cultivate (kuhl - tuh - veyt)
v. 1) develop 2) nurture

graft (grahft)
n. 1) transplant 2) bud 3) union

Monday, October 1, 2012

The Flip-Side of the Same Ugly Coin

Last week I mentioned the single mom who cried "foul". Today it's time to talk about when to demand a timeout. While parental overreach is obnoxious, parental under-involvement is a measuring stick for societal failure. 

I'm sure some of you saw that New York City schools will be offering the Plan B emergency contraception to girls as young as 14 years old.* I guess the free condoms weren't proving helpful enough (what with the engineering degrees required to operate them). Did I mention no parental consent is required? Parents were notified of the change and there is an opt-out program. So. That's reassuring...

The big question mark for me is this: When did kids start trusting the "experts" (in this case, the government) more than their own parents? Have we (the parents) become so distant and untrustworthy that the school nurse (who typically knows our children for a mere four years maximum) is preferable for discussing important topics such as sex? We have become far too lackadaisical in our parenting. It's light years easier to entertain my children rather than patiently (and oftentimes painstakingly) discipline and instruct them, all the while doing my best to model righteous living. 

There is a general sense of familial degeneration in our society. I don't think that's news to anyone. A greater number of students are latch key kids, in foster care, coming from broken families and are spending more time with friends on social networks than those with whom they share a home. Parents have given up on the idyllic family dinners from Leave It To Beaver

This degeneration has paved the way for other authorities to become the parent. It's doing society no favors in the long run. We should get riled up at the thought of "experts" mentoring our children. We should be indignant when teachers, pediatricians and therapists impose their beliefs upon our children. Sports coaches need to stick to their game plans and leave the parenting to us. Don't get me wrong. There will always be a few kids who need someone besides their parents to step up and parent them. I know a family who has for all intent and purposes adopted a former student. Sometimes it is necessary, but it should be the exception, not the norm. I also recognize that parenting is exhausting and am by no means suggesting we not seek help and encouragement (as well as offer help and encouragement). However, I am suggesting we reclaim family dinners, put down the phones and turn off the telly.* It's past time we tune into our children and parent them in a way that leaves no room for doubt in their minds as to who loves them most and who is the most qualified expert to parent them. I may not have a fancy degree, but I should darn well know my kids better than the school nurse knows them.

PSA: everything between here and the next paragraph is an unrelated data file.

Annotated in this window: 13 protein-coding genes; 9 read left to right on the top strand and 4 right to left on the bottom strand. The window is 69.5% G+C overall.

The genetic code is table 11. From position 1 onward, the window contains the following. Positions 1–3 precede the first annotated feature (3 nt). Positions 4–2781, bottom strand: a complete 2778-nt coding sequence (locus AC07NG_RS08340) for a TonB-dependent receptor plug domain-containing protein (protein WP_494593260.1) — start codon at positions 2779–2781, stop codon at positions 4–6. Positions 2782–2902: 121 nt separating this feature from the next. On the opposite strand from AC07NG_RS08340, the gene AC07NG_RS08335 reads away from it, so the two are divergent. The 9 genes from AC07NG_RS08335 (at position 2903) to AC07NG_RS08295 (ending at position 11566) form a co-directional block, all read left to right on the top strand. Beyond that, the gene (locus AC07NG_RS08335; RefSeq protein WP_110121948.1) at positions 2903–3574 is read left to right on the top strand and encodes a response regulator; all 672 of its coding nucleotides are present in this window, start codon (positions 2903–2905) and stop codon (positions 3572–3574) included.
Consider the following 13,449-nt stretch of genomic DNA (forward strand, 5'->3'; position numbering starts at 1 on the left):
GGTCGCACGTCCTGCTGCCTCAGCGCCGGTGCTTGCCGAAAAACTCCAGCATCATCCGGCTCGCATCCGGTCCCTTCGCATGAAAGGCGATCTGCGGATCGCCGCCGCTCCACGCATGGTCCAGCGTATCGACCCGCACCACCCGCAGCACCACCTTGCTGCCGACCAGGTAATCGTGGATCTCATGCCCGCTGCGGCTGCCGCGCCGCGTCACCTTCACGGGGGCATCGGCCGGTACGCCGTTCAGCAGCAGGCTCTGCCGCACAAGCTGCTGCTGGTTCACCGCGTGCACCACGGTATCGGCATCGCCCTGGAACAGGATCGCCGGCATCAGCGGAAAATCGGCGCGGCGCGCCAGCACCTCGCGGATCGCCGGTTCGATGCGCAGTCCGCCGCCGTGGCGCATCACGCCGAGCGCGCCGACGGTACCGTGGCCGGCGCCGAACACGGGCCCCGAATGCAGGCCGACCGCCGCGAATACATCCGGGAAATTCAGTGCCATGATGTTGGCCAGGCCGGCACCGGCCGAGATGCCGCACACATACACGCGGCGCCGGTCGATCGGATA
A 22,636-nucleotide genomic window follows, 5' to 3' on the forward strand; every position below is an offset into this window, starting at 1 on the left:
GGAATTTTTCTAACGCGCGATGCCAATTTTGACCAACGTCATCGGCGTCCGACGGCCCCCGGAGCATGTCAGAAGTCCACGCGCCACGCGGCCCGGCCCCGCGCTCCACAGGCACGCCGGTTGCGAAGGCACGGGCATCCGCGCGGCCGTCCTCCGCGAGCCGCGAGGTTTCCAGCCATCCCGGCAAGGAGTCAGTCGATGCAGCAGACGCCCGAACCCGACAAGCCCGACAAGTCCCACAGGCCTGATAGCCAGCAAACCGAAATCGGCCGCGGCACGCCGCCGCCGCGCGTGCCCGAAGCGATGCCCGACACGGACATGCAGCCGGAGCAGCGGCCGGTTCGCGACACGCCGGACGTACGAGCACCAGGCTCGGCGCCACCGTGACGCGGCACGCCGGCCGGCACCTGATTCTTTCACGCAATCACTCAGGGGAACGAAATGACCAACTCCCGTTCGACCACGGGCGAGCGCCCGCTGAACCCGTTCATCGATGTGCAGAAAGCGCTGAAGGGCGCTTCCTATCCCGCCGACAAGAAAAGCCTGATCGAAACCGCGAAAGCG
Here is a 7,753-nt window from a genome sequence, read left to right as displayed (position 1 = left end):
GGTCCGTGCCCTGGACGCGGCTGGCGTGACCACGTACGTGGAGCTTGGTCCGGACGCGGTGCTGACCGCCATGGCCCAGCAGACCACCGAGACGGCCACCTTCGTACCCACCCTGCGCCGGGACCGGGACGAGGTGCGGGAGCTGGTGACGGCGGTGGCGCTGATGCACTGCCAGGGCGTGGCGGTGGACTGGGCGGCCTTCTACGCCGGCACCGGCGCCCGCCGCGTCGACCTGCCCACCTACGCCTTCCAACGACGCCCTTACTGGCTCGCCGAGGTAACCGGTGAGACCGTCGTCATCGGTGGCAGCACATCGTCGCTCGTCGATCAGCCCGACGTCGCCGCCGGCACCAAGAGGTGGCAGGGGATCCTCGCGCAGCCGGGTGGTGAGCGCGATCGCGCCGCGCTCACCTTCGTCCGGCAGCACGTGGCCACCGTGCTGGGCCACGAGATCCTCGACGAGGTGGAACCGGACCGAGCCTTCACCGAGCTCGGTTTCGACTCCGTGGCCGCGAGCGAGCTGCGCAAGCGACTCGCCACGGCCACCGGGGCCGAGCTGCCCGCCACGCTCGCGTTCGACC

If I've learned anything from this ugly coin it is this: I must be extremely proactive in this endeavor called "parenting", because there is a laundry list of experts lined up for my job. 

Stay Strong,

*If you so choose:
**No, I'm not British, but "telly" is just so fun to say. Also, I'm serious about that whole dinner bit. Takeout is fine! It's the time together that matters, not the food eaten. 


  1. Amen!! I hear so many parents saying that they want to give their kids all the things they never had. My opinion, I want my kids to KNOW that we love them. I feel like that gives assurance that they can come to us with anything, knowing they won't compromise our love and acceptance. Thats the kinda thing I want my kids to have that I didn't.

  2. Oh so very true! This familial degeneration goes back a few generations, I think. It has and still does hurt my heart when I hear people talk about how glad they are that their children are out of the house (at school or activities or even day care) so that they can *finally* get something *worthwhile* done. Sadly, I know grandparents who are glad to be distant from their grandchildren, too. Thanks for taking a strong stand!!!

  3. A lot of parents find it well nigh impossible to be the kind of parents you suggest for many reasons:

    1. They need two incomes. It's not easy to say "no" to your child who wants to play a sport or participate in a school activity because it's not in the budget.

    2. They had poor role models. We're on the second and third generation here of kids whose parents and grandparents were not the kind of parents you and Timothy are.

    3. There is increasing social pressure to entrust our kids to experts. In some cases, the government may begin legal proceedings against parents who get out of line.

    Certainly parents must take their share of the blame, but they are often facing a daunting array of challenges they are ill equipped to handle. So along with the help and encouragement, perhaps a certain amount of activism is also in order.

  4. It may be hard to say "no" but if the sole purpose for a second income is to provide funds for activities, I take issue with that. I feel a whole other blog post coming on. :)
    The lack of role models and activism is exactly why I believe Christians need to step it up and work to equip families.
    As we continue to rely so heavily on the experts, we continue to lose more parental rights. We need to continue to fight back on this issue.


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